what to look for when buying a carseat

6 Comments 29 November 2012

When you are shopping for a car seat, there are a few key things to keep in mind to make sure you select the best seat for your needs.

Test fit the seat in your car BEFORE you buy.

  • Not all seats will fit in all cars, especially when rear facing.
  • Not all seats install easily in every car or seat position.
  • You won’t know how the seat fares in your car until you try it out.  We experienced this personally when trying to put a Diono (one of our personal favorites) in my brother’s car. As much as we love the seat, it just wasn’t compatible with his vehicle.

Many people ask us “what’s the best seat?”

  • The answer: the best seat is the one that fits your child, fits your car, and that you can install safely every time.

Do you have to buy the most expensive, top of the line seat on the market?

  • No. An inexpensive seat installed safely can be just as safe as a top of the line seat if it fits your child, fits your car, and you can install it safely every time.
  • Some inexpensive seats can be more difficult to install, so make sure you try it out before you buy.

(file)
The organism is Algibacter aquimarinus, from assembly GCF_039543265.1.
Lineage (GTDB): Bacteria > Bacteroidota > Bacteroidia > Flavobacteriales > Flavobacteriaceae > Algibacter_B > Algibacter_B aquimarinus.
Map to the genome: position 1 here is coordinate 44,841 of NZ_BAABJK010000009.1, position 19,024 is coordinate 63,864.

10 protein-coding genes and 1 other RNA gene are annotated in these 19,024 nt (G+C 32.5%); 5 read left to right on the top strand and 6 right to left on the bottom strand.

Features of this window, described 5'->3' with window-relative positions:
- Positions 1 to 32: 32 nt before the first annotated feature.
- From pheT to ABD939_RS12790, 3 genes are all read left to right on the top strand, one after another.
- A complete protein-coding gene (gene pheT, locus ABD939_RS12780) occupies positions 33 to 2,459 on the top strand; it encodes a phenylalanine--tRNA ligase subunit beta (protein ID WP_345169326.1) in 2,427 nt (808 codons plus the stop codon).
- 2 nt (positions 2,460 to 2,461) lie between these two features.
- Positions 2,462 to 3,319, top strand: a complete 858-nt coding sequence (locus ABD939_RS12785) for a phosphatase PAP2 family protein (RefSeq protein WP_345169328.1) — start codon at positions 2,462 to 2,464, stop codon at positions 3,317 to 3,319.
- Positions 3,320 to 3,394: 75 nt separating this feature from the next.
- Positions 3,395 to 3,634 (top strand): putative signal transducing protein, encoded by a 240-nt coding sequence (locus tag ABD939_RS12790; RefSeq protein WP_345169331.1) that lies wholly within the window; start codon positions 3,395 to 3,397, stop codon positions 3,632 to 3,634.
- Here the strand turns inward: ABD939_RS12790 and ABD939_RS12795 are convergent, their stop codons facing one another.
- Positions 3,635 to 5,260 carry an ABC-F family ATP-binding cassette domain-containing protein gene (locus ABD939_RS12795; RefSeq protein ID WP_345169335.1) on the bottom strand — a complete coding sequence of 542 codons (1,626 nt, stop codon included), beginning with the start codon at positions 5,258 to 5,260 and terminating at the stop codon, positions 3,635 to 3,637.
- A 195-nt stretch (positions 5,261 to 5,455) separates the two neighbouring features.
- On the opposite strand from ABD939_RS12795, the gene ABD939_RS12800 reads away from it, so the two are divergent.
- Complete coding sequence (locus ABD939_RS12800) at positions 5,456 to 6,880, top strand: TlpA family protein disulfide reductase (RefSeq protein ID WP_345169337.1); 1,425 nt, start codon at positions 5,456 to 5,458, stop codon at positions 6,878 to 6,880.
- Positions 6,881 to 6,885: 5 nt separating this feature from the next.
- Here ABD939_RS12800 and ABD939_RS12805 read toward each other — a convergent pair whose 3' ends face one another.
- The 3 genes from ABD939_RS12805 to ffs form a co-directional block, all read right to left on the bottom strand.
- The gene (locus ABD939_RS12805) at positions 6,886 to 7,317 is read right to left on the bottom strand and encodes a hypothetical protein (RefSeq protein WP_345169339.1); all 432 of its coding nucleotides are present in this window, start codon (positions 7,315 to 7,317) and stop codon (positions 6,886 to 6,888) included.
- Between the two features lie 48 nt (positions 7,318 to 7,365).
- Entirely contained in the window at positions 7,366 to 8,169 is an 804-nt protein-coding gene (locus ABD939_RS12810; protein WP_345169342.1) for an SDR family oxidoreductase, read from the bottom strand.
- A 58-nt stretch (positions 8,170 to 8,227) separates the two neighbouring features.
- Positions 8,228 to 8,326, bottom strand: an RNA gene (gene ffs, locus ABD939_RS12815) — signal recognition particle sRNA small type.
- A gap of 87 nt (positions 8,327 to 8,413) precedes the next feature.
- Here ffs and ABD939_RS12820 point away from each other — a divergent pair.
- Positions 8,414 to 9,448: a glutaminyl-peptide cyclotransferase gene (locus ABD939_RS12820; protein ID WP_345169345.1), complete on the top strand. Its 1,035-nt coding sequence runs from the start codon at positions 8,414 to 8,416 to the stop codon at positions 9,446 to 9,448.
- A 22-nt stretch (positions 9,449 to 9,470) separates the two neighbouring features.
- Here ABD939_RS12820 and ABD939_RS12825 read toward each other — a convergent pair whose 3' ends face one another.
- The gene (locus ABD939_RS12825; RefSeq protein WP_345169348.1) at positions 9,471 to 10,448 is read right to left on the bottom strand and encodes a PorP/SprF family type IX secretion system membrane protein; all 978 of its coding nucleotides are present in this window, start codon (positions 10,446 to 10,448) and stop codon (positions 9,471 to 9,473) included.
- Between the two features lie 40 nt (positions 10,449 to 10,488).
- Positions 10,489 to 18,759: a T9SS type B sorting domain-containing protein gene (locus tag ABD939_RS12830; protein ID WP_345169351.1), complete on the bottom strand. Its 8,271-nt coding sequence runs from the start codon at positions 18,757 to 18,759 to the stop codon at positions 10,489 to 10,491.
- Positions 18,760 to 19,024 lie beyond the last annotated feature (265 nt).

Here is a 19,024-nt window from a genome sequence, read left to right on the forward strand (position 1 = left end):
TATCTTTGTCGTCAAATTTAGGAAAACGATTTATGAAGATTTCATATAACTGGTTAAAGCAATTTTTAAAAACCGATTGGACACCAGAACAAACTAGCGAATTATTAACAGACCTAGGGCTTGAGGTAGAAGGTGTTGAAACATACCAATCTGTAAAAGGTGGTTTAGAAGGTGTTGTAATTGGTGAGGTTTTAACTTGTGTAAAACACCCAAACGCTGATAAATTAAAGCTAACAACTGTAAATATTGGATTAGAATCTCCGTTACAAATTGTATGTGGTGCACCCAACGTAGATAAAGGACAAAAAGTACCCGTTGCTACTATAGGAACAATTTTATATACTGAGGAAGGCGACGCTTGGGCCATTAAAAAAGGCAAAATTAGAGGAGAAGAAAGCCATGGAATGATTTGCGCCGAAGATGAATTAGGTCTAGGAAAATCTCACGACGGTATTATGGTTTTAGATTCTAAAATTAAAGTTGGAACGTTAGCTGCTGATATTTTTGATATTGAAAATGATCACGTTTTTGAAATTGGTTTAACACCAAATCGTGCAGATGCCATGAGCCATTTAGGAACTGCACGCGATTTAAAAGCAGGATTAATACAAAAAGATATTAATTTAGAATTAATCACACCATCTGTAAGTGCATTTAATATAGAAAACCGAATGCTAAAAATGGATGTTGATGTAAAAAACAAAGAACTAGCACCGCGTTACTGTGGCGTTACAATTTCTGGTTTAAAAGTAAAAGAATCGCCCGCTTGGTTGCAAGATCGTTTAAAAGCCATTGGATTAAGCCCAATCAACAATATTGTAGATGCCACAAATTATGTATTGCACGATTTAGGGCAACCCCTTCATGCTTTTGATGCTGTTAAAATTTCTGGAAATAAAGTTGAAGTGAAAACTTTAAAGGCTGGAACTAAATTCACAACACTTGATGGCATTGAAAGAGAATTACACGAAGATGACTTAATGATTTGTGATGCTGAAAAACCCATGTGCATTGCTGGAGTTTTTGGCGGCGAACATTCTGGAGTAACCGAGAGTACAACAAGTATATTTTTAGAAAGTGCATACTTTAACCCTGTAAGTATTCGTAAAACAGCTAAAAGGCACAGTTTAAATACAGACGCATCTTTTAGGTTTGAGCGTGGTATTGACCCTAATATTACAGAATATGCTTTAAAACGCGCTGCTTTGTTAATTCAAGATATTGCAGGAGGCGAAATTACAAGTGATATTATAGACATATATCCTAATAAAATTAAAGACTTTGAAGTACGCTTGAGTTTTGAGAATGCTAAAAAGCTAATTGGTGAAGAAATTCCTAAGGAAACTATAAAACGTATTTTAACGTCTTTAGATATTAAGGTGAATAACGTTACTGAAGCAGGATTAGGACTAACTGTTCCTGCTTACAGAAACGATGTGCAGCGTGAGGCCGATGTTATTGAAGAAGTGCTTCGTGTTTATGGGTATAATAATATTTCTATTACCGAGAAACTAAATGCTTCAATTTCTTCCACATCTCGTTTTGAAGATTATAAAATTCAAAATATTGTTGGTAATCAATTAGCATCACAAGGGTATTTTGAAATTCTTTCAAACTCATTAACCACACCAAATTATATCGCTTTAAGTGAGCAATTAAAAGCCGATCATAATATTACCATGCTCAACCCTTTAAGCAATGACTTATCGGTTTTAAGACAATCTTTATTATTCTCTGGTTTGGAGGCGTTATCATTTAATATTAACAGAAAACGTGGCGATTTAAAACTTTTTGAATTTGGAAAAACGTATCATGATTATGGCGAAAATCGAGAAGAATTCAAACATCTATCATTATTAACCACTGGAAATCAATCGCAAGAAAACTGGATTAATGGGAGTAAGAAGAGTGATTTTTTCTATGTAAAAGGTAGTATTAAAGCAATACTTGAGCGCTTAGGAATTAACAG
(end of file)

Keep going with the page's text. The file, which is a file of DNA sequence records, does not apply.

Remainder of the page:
If possible, buy a seat that rear-faces as long as possible.
  • It is recommended that children rear-face in a car seat until at least the age of 2 and 30 pounds, OR the upper limit of the car seat.
  • Many convertible seats can be used rear-facing to 40 or 45 lbs.
It is not typically recommended to buy car seats used or second-hand.
  • If you must do so, only buy from someone you know personally that you trust to tell you the history of the seat (whether it has been in any kind of crash).
  • Don’t buy it if the labels are missing – you won’t be able to find the model number (to check for recalls) or the manufacture date (to determine the seat’s expiration).
  • We don’t recommend buying car seats from consignment sales.

 

How-to videos, News

How to install a FLO diaper sprayer

No Comments 17 August 2012